the great blue hole
The Great Blue Hole, a circular sinkhole in the middle of an atoll in Belize, is about 1,000-feet wide and over 400 feet deep. Image Credit: Wikimedia Commons/The TerraMar Project

We may live in a big, beautiful world, but it has its fair share of creepy places.

Click start to play today’s Spell It, where we journey to ‘eerie’ destinations around the world.

Here are a few to know, and probably avoid on your next vacation:

1. Veijo Rönkkönen Sculpture Garden, Finland

As one of the most renowned contemporary folk artists in Finland in his lifetime, Rönkkönen was known to be a recluse, who often refused to showcase his art in public. Instead, he built an entire collection of concrete figures in his backyard – about 500 of them – and effectively turned it into a sculpture garden. The biggest display is a group of 200 statues (all supposedly self-portraits) in various yoga poses – a decidedly unsettling feature. But scattered around the garden are a few more bizarre, creepy additions: a woman with a habit or veil, lurking behind some bushes, a cloaked man with long, outstretched arms, and others with sunken eyes and malevolent grins.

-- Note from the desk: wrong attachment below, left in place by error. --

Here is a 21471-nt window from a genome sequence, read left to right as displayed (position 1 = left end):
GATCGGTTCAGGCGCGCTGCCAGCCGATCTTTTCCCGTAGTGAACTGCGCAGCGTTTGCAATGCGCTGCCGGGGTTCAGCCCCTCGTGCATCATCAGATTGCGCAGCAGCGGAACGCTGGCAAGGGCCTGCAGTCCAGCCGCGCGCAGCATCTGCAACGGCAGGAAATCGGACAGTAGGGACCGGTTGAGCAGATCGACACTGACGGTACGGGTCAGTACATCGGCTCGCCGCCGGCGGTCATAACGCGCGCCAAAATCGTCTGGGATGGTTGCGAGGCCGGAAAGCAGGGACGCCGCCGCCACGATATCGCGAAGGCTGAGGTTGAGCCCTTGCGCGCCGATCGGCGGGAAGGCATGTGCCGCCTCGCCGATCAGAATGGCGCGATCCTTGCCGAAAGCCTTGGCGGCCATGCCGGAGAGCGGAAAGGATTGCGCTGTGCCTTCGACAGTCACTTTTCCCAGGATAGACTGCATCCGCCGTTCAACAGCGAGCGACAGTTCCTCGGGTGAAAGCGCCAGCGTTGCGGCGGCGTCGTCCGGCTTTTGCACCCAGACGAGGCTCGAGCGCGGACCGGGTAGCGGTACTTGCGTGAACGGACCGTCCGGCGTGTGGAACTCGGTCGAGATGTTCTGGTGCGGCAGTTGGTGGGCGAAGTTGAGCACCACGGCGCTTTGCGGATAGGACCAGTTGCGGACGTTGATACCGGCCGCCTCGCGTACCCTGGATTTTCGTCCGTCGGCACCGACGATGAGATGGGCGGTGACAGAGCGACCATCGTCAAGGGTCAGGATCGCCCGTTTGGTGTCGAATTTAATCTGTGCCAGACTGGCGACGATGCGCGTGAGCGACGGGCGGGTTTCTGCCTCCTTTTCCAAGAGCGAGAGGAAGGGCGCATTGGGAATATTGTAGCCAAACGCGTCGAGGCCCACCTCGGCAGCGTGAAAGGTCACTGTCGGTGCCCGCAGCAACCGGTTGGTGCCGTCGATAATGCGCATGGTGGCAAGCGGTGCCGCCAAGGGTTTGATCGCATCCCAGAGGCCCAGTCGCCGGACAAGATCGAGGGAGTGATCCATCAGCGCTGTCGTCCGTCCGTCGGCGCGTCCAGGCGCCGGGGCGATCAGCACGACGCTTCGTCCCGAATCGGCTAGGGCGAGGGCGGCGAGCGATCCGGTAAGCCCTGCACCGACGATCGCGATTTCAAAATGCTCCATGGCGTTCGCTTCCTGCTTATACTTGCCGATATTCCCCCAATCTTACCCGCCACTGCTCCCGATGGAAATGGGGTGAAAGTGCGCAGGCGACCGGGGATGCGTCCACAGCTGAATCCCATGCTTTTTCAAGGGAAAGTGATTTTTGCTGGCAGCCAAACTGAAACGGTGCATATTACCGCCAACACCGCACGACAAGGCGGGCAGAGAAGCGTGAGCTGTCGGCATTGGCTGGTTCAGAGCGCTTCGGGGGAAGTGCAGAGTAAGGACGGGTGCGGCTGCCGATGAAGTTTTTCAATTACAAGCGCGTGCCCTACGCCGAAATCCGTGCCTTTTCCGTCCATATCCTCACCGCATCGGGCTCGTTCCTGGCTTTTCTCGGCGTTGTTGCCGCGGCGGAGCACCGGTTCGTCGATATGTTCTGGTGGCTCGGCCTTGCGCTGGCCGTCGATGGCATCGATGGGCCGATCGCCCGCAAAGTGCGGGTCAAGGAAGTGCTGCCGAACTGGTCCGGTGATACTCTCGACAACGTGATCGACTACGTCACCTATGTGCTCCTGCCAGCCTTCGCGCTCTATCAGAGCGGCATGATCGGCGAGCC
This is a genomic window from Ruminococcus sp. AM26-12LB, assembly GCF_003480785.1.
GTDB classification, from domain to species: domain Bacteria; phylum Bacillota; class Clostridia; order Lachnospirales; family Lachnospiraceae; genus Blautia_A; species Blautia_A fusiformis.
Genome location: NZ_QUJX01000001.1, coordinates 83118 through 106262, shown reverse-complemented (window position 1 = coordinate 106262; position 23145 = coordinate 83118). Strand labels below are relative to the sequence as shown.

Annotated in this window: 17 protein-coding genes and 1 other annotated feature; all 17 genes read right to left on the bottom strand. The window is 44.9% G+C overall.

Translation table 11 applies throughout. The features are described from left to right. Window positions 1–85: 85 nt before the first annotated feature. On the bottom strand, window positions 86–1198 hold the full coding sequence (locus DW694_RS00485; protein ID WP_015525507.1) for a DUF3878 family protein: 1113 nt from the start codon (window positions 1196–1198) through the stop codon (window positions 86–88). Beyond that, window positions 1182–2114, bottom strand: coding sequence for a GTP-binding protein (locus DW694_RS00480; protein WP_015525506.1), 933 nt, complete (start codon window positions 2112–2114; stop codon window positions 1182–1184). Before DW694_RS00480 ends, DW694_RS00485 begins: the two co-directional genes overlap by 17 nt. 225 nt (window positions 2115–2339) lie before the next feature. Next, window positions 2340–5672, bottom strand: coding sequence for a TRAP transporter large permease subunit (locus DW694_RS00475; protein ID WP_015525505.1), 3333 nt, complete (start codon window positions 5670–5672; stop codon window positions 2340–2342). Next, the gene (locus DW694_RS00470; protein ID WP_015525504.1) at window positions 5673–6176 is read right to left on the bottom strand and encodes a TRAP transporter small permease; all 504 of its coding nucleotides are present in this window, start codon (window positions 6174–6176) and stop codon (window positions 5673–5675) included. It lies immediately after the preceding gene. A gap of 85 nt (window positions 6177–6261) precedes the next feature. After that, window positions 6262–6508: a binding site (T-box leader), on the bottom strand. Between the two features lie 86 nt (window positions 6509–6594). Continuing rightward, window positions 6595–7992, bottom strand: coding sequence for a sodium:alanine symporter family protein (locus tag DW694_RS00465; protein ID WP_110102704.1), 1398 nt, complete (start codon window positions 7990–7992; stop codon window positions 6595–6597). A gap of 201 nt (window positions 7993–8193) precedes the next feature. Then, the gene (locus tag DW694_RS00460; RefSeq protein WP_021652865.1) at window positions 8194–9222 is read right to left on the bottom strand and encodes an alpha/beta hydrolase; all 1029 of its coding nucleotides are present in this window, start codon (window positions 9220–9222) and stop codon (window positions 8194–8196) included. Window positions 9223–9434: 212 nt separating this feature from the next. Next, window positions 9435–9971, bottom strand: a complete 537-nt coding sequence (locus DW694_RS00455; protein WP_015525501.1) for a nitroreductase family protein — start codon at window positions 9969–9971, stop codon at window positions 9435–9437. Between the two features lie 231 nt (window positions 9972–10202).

2. Aokigahara Forest, Japan

At first glance, it’s a serene woodland at the foot of Mount Fuji. But Aokigahara Forest, also known as ‘Suicide Forest’, has a reputation for its tormented history. In 2010, around 247 people attempted to take their own lives in the forest, and 54 of them were successful. Some think troubled individuals are drawn to the area because of its association with demons in Japanese mythology. Others say the forest, which is dense with trees, easily muffles sound and causes people to get lost and lose their minds when trying to find their way back. There are also clothing and letters scattered around the forest, giving it an extremely chilling vibe.

3. The Great Blue Hole, Belize

The Lighthouse Reef, off the coast of Belize, is known for its beautiful coral and shallow turquoise waters. But go a little further and you’ll find a vertical drop that’s more than 400 feet deep. This is the Great Blue Hole, a circular sinkhole in the middle of the atoll that’s about 1,000-feet wide. The Hole features unique geology, including enormous stalactites and stalagmites that formed during the last glacial period. The further down divers go, the clearer the rock formations become. But rest assured, it’s not for the faint-hearted. After the surrounding limestone shelf disappears at about 40 feet into the vertical cave, it’s a straight dive into the unknown.

4. Capuchin Catacombs, Italy

Forget the catacombs of Salzburg or Paris. Sicily’s Catacombe dei Cappucini have them beat for pure macabre history. The space was created in the late 16th century when the Capuchin monastery ran out of space. Although its exclusive residents were initially supposed to be religious men, once others learned about the natural mummification process that occurred in the space, it became a status symbol for residents to earn a final resting spot there. Today, the subterranean tombs contain around 8,000 bodies, with corpses that are dressed in their finest, and displayed like museum exhibits, in disturbing, lifelike poses.

What do you think of these eerie places around the world? Play today’s Spell It and tell us at